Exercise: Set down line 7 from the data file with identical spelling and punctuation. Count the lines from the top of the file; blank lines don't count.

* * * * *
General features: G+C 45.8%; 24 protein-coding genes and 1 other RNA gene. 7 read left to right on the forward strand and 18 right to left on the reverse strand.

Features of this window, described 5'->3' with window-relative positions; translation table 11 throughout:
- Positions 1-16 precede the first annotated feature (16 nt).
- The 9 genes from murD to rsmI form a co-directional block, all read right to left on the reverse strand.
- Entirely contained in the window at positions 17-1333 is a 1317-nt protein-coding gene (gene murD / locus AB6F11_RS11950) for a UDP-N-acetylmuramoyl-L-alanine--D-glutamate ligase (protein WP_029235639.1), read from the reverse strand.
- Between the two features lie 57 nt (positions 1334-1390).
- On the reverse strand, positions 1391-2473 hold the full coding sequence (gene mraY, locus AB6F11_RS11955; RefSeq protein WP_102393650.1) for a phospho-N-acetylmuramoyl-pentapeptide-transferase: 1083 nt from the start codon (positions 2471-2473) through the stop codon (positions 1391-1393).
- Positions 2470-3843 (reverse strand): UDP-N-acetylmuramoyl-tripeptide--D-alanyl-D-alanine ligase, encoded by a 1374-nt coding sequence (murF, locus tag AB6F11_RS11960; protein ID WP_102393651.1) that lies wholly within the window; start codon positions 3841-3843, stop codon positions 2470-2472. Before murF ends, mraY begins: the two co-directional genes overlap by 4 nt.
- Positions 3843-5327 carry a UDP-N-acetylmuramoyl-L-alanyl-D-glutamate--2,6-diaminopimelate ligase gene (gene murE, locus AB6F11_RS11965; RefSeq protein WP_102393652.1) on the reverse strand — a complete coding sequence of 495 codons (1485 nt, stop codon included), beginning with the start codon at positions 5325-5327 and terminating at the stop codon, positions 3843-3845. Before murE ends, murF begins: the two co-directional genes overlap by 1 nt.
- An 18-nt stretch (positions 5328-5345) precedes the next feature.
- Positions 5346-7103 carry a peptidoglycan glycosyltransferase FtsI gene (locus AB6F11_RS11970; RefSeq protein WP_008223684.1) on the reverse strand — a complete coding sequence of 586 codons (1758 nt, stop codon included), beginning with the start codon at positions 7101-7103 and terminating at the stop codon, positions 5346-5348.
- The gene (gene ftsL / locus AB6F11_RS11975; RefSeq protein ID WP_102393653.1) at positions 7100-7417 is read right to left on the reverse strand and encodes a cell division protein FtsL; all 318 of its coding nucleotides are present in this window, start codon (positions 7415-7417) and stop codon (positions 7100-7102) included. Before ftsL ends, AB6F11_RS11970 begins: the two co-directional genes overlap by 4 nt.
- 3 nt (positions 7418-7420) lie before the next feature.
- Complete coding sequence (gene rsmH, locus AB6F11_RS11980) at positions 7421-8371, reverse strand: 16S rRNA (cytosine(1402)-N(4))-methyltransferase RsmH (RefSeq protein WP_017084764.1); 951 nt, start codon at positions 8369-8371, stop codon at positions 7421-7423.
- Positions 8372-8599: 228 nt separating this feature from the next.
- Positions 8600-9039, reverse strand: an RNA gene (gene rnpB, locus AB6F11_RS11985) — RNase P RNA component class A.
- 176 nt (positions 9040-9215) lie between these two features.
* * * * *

- On the reverse strand, positions 1391-2473 hold the full coding sequence (gene mraY, locus AB6F11_RS11955; RefSeq protein WP_102393650.1) for a phospho-N-acetylmuramoyl-pentapeptide-transferase: 1083 nt from the start codon (positions 2471-2473) through the stop codon (positions 1391-1393).